FORT MYERS, Fla. — Hurricane Ian has rocked southwest Florida to the core. Some of us lost loved ones, homes and livelihoods. Through the tragedy, we will all heal. A remembrance wall, now standing at Centennial Park in downtown Fort Myers, is a place where healing may begin for some.
"We’re creating a memorial for the victims of the hurricane. So what we’re going to do is put pictures and tie up to that fence right there and then surround them with flowers," said Leo Soto, founder of the Wall of Hope Foundation. "This is about providing them with a place to hope."
The Miami resident has done this before. He set up memorials like this in places such as Surfside and the Kentucky tornadoes in 2021. Each one was surrounded by flowers. More than 4,000 were donated by local stores, florists and community members.
"That’s why I feel like the flowers are so powerful that even if the hope does run out, there’s still going to be beauty no matter what," Soto said.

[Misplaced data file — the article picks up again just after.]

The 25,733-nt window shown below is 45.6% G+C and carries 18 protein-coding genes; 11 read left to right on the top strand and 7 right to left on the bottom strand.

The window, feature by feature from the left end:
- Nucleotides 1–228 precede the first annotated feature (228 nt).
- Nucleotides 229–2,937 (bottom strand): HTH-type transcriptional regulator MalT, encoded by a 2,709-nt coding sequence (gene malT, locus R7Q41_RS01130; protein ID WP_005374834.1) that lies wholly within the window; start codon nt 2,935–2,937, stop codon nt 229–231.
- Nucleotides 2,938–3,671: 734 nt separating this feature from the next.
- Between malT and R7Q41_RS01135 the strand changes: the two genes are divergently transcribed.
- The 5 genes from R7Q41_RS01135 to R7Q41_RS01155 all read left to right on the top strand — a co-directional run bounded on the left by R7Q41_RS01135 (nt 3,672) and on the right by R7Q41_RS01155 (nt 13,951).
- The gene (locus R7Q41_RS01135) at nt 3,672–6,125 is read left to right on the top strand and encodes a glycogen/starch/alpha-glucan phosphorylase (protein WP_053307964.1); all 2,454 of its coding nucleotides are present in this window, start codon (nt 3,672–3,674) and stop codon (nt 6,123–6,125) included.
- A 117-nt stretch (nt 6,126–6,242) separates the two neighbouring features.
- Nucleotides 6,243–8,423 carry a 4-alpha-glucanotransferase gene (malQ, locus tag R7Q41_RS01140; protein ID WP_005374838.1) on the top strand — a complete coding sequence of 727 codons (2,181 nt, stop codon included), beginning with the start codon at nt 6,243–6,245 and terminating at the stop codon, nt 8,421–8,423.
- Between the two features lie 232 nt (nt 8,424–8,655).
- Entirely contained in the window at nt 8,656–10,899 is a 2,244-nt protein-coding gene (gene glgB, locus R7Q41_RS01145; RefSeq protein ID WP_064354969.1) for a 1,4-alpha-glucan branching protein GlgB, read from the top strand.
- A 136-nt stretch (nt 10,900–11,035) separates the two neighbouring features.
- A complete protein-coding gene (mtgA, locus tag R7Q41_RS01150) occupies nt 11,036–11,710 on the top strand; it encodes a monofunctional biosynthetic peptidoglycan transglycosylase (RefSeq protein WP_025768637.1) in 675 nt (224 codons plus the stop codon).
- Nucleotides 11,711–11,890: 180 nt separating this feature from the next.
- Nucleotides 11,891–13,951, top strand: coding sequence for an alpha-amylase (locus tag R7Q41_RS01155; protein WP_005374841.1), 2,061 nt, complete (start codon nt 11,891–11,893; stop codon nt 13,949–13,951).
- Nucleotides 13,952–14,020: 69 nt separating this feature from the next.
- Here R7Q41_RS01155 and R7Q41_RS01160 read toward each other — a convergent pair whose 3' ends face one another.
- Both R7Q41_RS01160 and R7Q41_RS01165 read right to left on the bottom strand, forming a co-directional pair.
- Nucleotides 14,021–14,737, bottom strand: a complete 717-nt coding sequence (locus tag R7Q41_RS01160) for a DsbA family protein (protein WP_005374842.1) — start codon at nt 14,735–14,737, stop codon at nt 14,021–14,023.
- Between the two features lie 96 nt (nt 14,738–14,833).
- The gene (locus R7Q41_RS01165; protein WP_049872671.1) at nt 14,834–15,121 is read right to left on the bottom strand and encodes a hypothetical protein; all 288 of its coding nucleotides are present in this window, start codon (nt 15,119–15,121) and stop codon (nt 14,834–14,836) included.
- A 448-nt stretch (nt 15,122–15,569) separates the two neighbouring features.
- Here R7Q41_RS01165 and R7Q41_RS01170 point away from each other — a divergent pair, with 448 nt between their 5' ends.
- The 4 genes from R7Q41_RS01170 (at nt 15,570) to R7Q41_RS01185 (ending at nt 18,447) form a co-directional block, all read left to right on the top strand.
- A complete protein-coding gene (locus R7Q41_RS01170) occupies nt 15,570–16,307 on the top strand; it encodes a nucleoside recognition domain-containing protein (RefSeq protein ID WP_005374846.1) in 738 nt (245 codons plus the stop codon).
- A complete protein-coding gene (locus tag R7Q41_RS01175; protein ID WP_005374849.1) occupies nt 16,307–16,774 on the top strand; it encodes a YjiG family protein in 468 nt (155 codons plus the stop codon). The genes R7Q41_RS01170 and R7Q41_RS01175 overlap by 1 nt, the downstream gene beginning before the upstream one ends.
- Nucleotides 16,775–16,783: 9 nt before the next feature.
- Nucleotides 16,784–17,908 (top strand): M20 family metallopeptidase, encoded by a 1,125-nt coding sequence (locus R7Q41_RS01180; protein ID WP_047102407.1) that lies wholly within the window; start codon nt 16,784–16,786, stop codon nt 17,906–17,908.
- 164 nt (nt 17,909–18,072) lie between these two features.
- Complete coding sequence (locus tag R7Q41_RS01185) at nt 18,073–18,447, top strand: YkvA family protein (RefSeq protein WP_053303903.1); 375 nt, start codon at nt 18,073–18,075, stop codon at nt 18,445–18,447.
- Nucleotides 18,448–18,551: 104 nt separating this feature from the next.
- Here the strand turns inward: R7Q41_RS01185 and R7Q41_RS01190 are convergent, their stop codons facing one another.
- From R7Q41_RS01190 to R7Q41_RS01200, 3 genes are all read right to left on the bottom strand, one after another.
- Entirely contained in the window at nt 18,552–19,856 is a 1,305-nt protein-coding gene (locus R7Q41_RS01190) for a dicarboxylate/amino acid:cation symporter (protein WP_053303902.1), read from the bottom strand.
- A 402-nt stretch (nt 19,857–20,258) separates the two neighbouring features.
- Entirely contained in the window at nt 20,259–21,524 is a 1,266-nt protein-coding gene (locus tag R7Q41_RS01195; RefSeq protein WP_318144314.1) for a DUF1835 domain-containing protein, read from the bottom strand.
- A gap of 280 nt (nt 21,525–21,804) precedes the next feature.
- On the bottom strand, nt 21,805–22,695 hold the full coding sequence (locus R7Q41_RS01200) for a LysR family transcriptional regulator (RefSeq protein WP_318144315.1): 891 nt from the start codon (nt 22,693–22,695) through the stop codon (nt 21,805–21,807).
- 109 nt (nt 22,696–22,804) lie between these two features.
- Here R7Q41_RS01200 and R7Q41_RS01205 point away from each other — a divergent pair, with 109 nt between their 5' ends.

Hope is what families need right now as many are grieving. In Lee County, 58 people have died as of Wednesday afternoon.
"You're going to see the pictures here of the victims and it's going to hurt," Soto said. "I can’t even imagine how many we don’t know about. What’s still to be found out. Yeah, it's tough."
Soto said he picked pictures of their happiest moments because that's how he wants them to be remembered. He wants people to have hope for the loved ones still missing.
"We have to appreciate and love those that are no longer with us," Soto said.
Hope is a feeling we all define differently.
"Hope to me means that for other people there is hope out there, that there are people out here willing to come out and help," said Brianne Jones, who came to the remembrance wall on Wednesday.
To Soto, it means there's an entire community here to help everyone through this hard time.
"I think it’s going to be a place for people to come and just reflect on all of the things that have happened over the last couple days," Jones said.
Soto also wants people to look at it in a positive manner.
"To that hope that brings love, to that hope that brings community, and that’s what I want to do and that’s why I picked hope," he said.
We don't know how long it'll take to bring a sense of normalcy back to our community, but southwest Florida will come back stronger than ever.
"There’s hope out there," Jones said. "We will rebuild. We are stronger together."